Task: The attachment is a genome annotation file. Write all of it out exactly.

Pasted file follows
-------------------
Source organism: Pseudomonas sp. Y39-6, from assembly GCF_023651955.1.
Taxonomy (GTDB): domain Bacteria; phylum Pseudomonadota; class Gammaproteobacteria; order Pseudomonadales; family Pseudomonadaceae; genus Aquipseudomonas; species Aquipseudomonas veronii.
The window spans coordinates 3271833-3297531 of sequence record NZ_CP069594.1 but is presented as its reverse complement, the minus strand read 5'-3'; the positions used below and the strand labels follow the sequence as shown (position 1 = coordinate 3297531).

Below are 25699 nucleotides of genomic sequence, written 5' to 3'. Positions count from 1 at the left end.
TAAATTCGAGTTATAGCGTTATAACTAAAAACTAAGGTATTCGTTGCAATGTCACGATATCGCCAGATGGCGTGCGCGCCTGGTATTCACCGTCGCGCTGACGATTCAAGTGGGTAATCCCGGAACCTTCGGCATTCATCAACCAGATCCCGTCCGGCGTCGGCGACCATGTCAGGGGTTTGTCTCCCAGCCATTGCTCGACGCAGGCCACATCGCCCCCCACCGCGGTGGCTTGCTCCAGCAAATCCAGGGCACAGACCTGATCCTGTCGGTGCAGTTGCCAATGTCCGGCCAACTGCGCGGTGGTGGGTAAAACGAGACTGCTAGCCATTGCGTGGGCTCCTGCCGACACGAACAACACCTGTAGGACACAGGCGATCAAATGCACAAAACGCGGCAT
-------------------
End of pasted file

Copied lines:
Source organism: Pseudomonas sp. Y39-6, from assembly GCF_023651955.1.
Taxonomy (GTDB): domain Bacteria; phylum Pseudomonadota; class Gammaproteobacteria; order Pseudomonadales; family Pseudomonadaceae; genus Aquipseudomonas; species Aquipseudomonas veronii.
The window spans coordinates 3271833-3297531 of sequence record NZ_CP069594.1 but is presented as its reverse complement, the minus strand read 5'-3'; the positions used below and the strand labels follow the sequence as shown (position 1 = coordinate 3297531).

Below are 25699 nucleotides of genomic sequence, written 5' to 3'. Positions count from 1 at the left end.
TAAATTCGAGTTATAGCGTTATAACTAAAAACTAAGGTATTCGTTGCAATGTCACGATATCGCCAGATGGCGTGCGCGCCTGGTATTCACCGTCGCGCTGACGATTCAAGTGGGTAATCCCGGAACCTTCGGCATTCATCAACCAGATCCCGTCCGGCGTCGGCGACCATGTCAGGGGTTTGTCTCCCAGCCATTGCTCGACGCAGGCCACATCGCCCCCCACCGCGGTGGCTTGCTCCAGCAAATCCAGGGCACAGACCTGATCCTGTCGGTGCAGTTGCCAATGTCCGGCCAACTGCGCGGTGGTGGGTAAAACGAGACTGCTAGCCATTGCGTGGGCTCCTGCCGACACGAACAACACCTGTAGGACACAGGCGATCAAATGCACAAAACGCGGCAT